No technology is socially neutral. The automobile had a huge impact on how we live, especially in North America. All the fossil fuels we’ve been burning over the last century have changed our climate. We’re only starting to understand the impact of today’s new technology, and we’re still not sure if clean energy can reduce the amount of carbon dioxide in the atmosphere.
This definitely rhymes.
Wealth and income inequality
Most of the movies and TV shows about this time focus on the nobility and other very wealthy families. But those who weren’t rich lived very different lives. One of the complaints I read about The Irregulars was that it didn’t accurately portray the depth of brutality and filth on the streets of London.
In this country, this was the Gilded Age – a time of monopolists and robber barons. The reaction to that led to a progressive movement and things like the Sherman Anti-Trust Act (1890), the Pure Food and Drug Act (1906), and the federal income tax (1913).
The movement toward greater equality reversed beginning with election of Ronald Reagan in 1980. In 2019 the top 10% of families in the United States controlled 76% of the wealth, while the bottom 50% controlled just 1%. The pandemic has made this even worse.
The ultrarich have done a good job convincing the bottom 50% that their problems are caused by immigrants and liberals. Donald Trump was/is a symptom, not the problem. I’m not optimistic as to how this will play out.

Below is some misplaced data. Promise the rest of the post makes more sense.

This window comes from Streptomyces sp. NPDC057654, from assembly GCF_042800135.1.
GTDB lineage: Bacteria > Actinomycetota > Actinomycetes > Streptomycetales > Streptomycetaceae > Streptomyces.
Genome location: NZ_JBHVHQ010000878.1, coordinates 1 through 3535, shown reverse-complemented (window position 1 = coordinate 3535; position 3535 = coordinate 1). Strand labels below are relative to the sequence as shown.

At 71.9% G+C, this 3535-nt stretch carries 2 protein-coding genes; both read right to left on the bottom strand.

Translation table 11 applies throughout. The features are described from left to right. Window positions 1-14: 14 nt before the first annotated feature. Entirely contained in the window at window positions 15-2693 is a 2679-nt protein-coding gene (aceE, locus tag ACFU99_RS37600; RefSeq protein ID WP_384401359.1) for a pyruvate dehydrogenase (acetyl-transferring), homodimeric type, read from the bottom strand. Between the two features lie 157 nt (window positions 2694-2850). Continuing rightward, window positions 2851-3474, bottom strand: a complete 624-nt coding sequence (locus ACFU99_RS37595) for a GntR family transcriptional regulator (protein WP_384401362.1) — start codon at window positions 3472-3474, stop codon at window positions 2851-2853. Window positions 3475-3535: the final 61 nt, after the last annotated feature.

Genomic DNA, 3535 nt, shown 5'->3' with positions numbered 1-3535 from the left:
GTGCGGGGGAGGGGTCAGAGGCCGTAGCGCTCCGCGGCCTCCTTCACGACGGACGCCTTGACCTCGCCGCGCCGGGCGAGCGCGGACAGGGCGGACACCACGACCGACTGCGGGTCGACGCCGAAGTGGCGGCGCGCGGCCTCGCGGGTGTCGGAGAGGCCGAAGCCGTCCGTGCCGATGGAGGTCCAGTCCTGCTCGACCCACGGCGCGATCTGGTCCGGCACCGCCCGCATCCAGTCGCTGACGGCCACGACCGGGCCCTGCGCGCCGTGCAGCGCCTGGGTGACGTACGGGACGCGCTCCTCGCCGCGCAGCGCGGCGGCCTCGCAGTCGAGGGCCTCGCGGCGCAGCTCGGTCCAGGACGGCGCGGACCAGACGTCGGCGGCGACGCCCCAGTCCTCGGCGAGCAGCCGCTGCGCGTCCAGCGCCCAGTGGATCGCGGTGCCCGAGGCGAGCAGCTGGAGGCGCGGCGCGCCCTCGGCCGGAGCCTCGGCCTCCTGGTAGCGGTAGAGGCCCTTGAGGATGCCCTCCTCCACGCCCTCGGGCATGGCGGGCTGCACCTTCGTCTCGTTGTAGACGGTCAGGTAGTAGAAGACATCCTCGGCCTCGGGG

A struggle for women’s rights
Many of the Victorian movies and TV shows include elements of the Women’s Suffrage Movement. In most of the West, that movement wasn’t successful until after World War I.
On one hand, women have more opportunities now than ever. The Vice President of the United States and the Speaker of the House are both women. But 100 years after women gained the right to vote in this country, they make up only 27% of US Representatives, 24% of Senators, and 3 of 9 Supreme Court Justices. Women make 82 cents for every dollar men make.
Reproductive rights are under attack to an extent not seen in decades. Texas just passed a “fetal heartbeat” bill that effectively outlaws all abortions – multiple other states have similar laws. It will be overturned as it violates the constitutional protections outlined in Roe v. Wade. But the Supreme Court has agreed to hear an abortion case in its next term, and with three Trump-appointed justices now on the bench, the outlook isn’t good. Even if they don’t overturn Roe v. Wade (and I don’t think they will) they will chip away at it, letting red states continue to take away reproductive rights.